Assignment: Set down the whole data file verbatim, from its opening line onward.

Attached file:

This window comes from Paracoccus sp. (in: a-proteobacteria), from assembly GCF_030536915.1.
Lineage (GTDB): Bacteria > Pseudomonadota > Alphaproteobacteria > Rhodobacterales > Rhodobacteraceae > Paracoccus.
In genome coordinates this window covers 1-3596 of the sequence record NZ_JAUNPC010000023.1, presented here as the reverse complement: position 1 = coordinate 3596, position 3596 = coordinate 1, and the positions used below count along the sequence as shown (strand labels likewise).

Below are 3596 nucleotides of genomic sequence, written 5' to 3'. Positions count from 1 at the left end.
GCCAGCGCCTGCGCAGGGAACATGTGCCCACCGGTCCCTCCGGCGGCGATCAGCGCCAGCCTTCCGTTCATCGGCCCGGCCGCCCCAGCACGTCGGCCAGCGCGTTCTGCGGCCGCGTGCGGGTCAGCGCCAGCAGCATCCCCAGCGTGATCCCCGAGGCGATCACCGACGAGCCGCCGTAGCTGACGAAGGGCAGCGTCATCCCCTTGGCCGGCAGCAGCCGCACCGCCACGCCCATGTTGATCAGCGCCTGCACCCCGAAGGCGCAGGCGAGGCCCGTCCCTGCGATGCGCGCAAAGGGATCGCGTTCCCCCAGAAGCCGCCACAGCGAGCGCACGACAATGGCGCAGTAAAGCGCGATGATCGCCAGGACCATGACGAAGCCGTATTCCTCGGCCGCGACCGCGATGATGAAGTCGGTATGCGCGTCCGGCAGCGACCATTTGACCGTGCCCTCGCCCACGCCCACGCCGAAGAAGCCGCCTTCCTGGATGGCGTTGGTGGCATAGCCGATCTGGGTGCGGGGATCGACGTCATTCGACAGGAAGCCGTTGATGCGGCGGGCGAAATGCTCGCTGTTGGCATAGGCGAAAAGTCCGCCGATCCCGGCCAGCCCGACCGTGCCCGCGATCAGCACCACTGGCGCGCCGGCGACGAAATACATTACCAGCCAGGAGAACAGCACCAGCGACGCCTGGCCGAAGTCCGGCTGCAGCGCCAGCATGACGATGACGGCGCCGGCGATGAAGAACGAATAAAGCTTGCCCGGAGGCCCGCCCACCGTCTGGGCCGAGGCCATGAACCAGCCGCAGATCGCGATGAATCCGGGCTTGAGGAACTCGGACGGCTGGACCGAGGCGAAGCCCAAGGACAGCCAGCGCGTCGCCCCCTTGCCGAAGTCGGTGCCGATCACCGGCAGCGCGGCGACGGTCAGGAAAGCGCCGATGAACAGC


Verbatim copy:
This window comes from Paracoccus sp. (in: a-proteobacteria), from assembly GCF_030536915.1.
Lineage (GTDB): Bacteria > Pseudomonadota > Alphaproteobacteria > Rhodobacterales > Rhodobacteraceae > Paracoccus.
In genome coordinates this window covers 1-3596 of the sequence record NZ_JAUNPC010000023.1, presented here as the reverse complement: position 1 = coordinate 3596, position 3596 = coordinate 1, and the positions used below count along the sequence as shown (strand labels likewise).

Below are 3596 nucleotides of genomic sequence, written 5' to 3'. Positions count from 1 at the left end.
GCCAGCGCCTGCGCAGGGAACATGTGCCCACCGGTCCCTCCGGCGGCGATCAGCGCCAGCCTTCCGTTCATCGGCCCGGCCGCCCCAGCACGTCGGCCAGCGCGTTCTGCGGCCGCGTGCGGGTCAGCGCCAGCAGCATCCCCAGCGTGATCCCCGAGGCGATCACCGACGAGCCGCCGTAGCTGACGAAGGGCAGCGTCATCCCCTTGGCCGGCAGCAGCCGCACCGCCACGCCCATGTTGATCAGCGCCTGCACCCCGAAGGCGCAGGCGAGGCCCGTCCCTGCGATGCGCGCAAAGGGATCGCGTTCCCCCAGAAGCCGCCACAGCGAGCGCACGACAATGGCGCAGTAAAGCGCGATGATCGCCAGGACCATGACGAAGCCGTATTCCTCGGCCGCGACCGCGATGATGAAGTCGGTATGCGCGTCCGGCAGCGACCATTTGACCGTGCCCTCGCCCACGCCCACGCCGAAGAAGCCGCCTTCCTGGATGGCGTTGGTGGCATAGCCGATCTGGGTGCGGGGATCGACGTCATTCGACAGGAAGCCGTTGATGCGGCGGGCGAAATGCTCGCTGTTGGCATAGGCGAAAAGTCCGCCGATCCCGGCCAGCCCGACCGTGCCCGCGATCAGCACCACTGGCGCGCCGGCGACGAAATACATTACCAGCCAGGAGAACAGCACCAGCGACGCCTGGCCGAAGTCCGGCTGCAGCGCCAGCATGACGATGACGGCGCCGGCGATGAAGAACGAATAAAGCTTGCCCGGAGGCCCGCCCACCGTCTGGGCCGAGGCCATGAACCAGCCGCAGATCGCGATGAATCCGGGCTTGAGGAACTCGGACGGCTGGACCGAGGCGAAGCCCAAGGACAGCCAGCGCGTCGCCCCCTTGCCGAAGTCGGTGCCGATCACCGGCAGCGCGGCGACGGTCAGGAAAGCGCCGATGAACAGC